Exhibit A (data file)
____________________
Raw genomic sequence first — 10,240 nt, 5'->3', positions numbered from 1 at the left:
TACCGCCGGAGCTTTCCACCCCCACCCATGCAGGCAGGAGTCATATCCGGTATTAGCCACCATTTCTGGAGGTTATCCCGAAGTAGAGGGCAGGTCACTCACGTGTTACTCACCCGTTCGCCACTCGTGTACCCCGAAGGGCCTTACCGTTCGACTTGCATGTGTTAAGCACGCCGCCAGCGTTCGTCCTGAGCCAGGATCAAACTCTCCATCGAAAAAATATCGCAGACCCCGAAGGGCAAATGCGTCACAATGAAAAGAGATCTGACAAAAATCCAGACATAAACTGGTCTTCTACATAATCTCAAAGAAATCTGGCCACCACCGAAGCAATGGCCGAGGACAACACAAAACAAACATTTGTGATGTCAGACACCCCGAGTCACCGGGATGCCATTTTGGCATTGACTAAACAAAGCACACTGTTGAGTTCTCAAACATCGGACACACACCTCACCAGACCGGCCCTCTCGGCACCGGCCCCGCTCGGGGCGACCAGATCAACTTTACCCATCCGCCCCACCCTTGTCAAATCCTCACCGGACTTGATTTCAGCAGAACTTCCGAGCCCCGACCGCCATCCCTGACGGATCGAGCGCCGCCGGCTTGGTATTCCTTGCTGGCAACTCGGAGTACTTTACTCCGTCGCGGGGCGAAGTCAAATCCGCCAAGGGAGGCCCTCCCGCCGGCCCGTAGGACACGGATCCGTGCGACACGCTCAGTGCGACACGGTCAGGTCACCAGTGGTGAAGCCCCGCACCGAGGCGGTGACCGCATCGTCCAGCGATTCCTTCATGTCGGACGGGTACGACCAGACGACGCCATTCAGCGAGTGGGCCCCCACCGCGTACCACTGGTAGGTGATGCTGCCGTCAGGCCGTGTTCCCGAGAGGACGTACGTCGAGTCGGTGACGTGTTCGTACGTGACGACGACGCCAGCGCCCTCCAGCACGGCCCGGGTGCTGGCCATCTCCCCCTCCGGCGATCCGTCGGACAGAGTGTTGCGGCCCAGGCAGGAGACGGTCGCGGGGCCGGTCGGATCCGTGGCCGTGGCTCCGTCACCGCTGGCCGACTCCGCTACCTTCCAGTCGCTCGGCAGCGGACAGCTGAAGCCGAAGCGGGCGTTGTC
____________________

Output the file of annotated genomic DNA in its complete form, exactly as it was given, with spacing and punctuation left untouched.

Raw genomic sequence first — 10,240 nt, 5'->3', positions numbered from 1 at the left:
TACCGCCGGAGCTTTCCACCCCCACCCATGCAGGCAGGAGTCATATCCGGTATTAGCCACCATTTCTGGAGGTTATCCCGAAGTAGAGGGCAGGTCACTCACGTGTTACTCACCCGTTCGCCACTCGTGTACCCCGAAGGGCCTTACCGTTCGACTTGCATGTGTTAAGCACGCCGCCAGCGTTCGTCCTGAGCCAGGATCAAACTCTCCATCGAAAAAATATCGCAGACCCCGAAGGGCAAATGCGTCACAATGAAAAGAGATCTGACAAAAATCCAGACATAAACTGGTCTTCTACATAATCTCAAAGAAATCTGGCCACCACCGAAGCAATGGCCGAGGACAACACAAAACAAACATTTGTGATGTCAGACACCCCGAGTCACCGGGATGCCATTTTGGCATTGACTAAACAAAGCACACTGTTGAGTTCTCAAACATCGGACACACACCTCACCAGACCGGCCCTCTCGGCACCGGCCCCGCTCGGGGCGACCAGATCAACTTTACCCATCCGCCCCACCCTTGTCAAATCCTCACCGGACTTGATTTCAGCAGAACTTCCGAGCCCCGACCGCCATCCCTGACGGATCGAGCGCCGCCGGCTTGGTATTCCTTGCTGGCAACTCGGAGTACTTTACTCCGTCGCGGGGCGAAGTCAAATCCGCCAAGGGAGGCCCTCCCGCCGGCCCGTAGGACACGGATCCGTGCGACACGCTCAGTGCGACACGGTCAGGTCACCAGTGGTGAAGCCCCGCACCGAGGCGGTGACCGCATCGTCCAGCGATTCCTTCATGTCGGACGGGTACGACCAGACGACGCCATTCAGCGAGTGGGCCCCCACCGCGTACCACTGGTAGGTGATGCTGCCGTCAGGCCGTGTTCCCGAGAGGACGTACGTCGAGTCGGTGACGTGTTCGTACGTGACGACGACGCCAGCGCCCTCCAGCACGGCCCGGGTGCTGGCCATCTCCCCCTCCGGCGATCCGTCGGACAGAGTGTTGCGGCCCAGGCAGGAGACGGTCGCGGGGCCGGTCGGATCCGTGGCCGTGGCTCCGTCACCGCTGGCCGACTCCGCTACCTTCCAGTCGCTCGGCAGCGGACAGCTGAAGCCGAAGCGGGCGTTGTC